• An Army doctor had a crisis of conscience because it seemed that every time he succeeded in healing a wounded soldier, the soldier would go back into battle only to get killed. Therefore, the doctor left the Army and studied with a Zen master. The study worked, and the doctor returned to the Army. Thereafter, whenever he had doubts about why he was healing soldiers, he told himself, “Because I’m a doctor.”
• Major Alexis Casdagli found an interesting way of defying the Nazis while he was in a World War II prisoner-of-war camp: He did needlework. He created a cross-stitch sampler that had a border of dots and dashes that were messages in Morse code. What were the messages? “God save the King” and “F**k Hitler.” Many Nazis saw the sampler, but none deciphered the Morse code messages.
• General George B. McClellan felt that President Abraham Lincoln was interfering when he requested to be kept better informed of activities in the field. Therefore, the general sent the president this sarcastic telegram: “HAVE JUST CAPTURED SIX COWS. WHAT SHALL WE DO WITH THEM?” President Lincoln was able to meet the challenge. He sent back this telegram: “MILK THEM.”
• At a meeting of delegates, a politician made the motion that the standing army of the United States ought to consist of no more than 5,000 soldiers. George Washington whispered to the delegate from Maryland that in that case, he ought to amend the motion by providing that no enemy could invade the United States with an army of more than 3,000 soldiers.
• Ernest Thesiger, an actor, enjoyed needlework, and during World War I he was popular with the other soldiers, who enjoyed seeing him sitting in the trenches, his hands busy with his needlework. He was a good soldier, and after the war he did his needlework with hands that were scarred from shrapnel.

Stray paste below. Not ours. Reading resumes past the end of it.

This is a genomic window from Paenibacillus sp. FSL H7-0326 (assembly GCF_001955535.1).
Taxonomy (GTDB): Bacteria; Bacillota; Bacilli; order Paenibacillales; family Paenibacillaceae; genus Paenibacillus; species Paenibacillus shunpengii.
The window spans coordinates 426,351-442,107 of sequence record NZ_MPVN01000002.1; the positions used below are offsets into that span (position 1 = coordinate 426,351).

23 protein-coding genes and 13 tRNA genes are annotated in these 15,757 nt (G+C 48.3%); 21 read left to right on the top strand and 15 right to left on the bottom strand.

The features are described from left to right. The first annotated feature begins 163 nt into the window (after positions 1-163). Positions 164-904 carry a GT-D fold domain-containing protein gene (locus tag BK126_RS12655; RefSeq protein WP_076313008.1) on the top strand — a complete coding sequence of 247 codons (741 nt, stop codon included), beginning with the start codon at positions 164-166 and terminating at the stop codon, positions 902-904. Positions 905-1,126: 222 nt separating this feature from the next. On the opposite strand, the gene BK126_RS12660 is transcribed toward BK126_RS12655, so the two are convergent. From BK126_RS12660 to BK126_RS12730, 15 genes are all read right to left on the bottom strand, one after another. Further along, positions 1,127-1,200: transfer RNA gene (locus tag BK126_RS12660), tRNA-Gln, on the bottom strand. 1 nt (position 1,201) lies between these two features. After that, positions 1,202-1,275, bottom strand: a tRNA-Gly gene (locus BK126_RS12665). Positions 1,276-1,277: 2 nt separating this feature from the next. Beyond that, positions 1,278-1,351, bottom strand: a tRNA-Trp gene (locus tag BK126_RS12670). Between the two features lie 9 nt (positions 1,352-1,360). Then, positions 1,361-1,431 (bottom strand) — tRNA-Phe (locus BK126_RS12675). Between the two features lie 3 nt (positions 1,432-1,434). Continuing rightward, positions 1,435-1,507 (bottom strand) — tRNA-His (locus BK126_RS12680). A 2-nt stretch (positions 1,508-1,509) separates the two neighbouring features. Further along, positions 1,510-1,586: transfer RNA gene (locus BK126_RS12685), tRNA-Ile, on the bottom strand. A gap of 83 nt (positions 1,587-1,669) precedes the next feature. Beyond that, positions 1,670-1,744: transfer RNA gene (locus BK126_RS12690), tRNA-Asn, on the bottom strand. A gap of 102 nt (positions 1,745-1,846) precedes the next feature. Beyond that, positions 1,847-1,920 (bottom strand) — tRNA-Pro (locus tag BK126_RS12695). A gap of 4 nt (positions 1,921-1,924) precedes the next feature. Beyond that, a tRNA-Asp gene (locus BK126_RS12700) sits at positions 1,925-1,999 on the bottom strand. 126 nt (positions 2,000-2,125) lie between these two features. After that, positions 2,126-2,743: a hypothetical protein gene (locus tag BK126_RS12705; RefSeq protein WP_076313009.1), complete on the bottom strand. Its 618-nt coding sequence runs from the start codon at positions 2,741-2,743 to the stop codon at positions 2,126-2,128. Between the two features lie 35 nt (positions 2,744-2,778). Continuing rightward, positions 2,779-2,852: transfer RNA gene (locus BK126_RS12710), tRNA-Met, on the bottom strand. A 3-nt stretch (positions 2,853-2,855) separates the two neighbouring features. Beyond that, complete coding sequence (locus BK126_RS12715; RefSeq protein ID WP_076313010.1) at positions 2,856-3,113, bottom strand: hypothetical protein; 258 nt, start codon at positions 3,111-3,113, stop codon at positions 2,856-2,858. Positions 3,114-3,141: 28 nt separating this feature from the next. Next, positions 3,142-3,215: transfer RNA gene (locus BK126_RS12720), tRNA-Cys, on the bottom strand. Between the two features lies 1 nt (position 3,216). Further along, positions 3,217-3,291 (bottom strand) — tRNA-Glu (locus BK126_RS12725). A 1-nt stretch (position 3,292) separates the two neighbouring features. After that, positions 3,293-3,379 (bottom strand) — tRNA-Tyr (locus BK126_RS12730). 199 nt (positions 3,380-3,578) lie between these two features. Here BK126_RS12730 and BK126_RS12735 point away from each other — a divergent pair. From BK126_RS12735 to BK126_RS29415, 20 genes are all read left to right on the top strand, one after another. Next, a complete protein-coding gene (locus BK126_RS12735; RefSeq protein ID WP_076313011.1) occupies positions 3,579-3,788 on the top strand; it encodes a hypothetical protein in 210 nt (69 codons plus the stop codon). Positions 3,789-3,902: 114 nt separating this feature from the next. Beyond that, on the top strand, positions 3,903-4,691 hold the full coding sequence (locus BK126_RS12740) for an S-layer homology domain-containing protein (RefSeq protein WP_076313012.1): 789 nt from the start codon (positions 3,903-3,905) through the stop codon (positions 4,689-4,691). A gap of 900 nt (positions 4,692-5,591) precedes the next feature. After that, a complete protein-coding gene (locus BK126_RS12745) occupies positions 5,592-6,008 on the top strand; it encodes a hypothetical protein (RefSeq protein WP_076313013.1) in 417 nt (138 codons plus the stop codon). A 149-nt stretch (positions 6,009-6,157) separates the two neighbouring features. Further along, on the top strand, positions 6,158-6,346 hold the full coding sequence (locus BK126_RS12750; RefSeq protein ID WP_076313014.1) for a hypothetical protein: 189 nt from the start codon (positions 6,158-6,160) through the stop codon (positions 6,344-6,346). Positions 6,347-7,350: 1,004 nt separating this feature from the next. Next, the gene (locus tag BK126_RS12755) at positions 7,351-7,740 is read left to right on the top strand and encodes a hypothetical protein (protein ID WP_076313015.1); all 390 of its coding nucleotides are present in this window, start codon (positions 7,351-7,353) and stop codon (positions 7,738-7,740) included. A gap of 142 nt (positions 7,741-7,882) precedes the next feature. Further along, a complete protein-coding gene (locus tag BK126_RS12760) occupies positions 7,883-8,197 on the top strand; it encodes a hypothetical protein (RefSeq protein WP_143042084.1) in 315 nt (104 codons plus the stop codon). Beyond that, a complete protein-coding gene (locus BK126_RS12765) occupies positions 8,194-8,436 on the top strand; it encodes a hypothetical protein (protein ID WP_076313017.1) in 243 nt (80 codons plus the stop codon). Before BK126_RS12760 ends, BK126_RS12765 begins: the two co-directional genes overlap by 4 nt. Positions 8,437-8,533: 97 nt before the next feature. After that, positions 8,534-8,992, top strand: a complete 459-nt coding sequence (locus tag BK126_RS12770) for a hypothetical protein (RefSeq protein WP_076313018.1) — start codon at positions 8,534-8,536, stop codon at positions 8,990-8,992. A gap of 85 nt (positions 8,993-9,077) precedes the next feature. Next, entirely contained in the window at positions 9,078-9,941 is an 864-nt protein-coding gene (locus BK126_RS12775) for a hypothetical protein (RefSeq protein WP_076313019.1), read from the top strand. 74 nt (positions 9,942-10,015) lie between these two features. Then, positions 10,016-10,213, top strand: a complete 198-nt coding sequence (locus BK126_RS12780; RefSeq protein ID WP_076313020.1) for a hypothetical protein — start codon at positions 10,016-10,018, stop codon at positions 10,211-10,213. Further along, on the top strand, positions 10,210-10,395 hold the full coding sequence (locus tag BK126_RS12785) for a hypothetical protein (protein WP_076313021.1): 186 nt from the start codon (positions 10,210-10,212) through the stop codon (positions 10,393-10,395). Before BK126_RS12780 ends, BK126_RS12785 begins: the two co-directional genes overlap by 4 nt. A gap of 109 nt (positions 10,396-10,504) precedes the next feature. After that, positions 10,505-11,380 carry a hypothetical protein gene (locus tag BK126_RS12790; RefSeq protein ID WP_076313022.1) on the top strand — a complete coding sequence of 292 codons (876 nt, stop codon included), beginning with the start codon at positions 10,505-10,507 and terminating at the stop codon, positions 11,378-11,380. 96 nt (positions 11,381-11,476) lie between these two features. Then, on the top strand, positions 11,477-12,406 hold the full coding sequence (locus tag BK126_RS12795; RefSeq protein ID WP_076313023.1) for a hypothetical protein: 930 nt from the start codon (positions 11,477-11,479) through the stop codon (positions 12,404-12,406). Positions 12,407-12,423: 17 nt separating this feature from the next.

• A very young Catholic girl was shown around a Protestant Church in which a service flag was hung. She asked what the flag was, and she was informed that the flag was hung in honor of those who died in the service. She asked, “The 9:30 a.m. service or the 11 a.m. service?”
• During his tour of America, Oscar Wilde noted that many Southerners date events by the Civil War. He once said that he had mentioned how lovely the moonlight was to a Southerner, and the Southerner replied, “Yes, but you should have seen it before the war.”
• Mildred Burke, aka Mildred the Great, was an early pro wrestler of the 1930s through 1950s. Sometimes, she wrestled men, and in approximately 200 matches against men, she lost only once. She had lifted the challenger over her head and was throwing him to the ground when his knee hit her head and knocked her out. Often, she slept in her car as she traveled from match to match, but in 1938, she made $50,000 — that year, major-league baseball players were averaging $6,000. By the way, Lillian Ellison is known in pro wrestling circles as the Fabulous Moolah. In the late 1940s, she met promoter Jack Pfefer, who asked her why she wanted to get into wrestling. She answered, “For the moolah.” “Moolah” means “money,” and Mr. Pfefer gave Ms. Ellison the name of the Fabulous Moolah.
• Major league baseball umpire Jocko Conlan was on a flight at the beginning of which the stewardess explained what to do in the case of an emergency that required the plane to land in the ocean. None of the bigwigs on the airplane seemed to be listening, so the stewardess got angry, and she said, “I don’t care what your rank is or who you are. I’m in charge here and I’m supposed to demonstrate how this life jacket works. If this plane goes down, you’re going to need it. If you’re too dumb to listen, forget it.” Mr. Conlan spoke up: “I’m listening. I can’t swim.”
Copyright by Bruce D. Bruce; All Rights Reserved
Be a Work of Art — Buy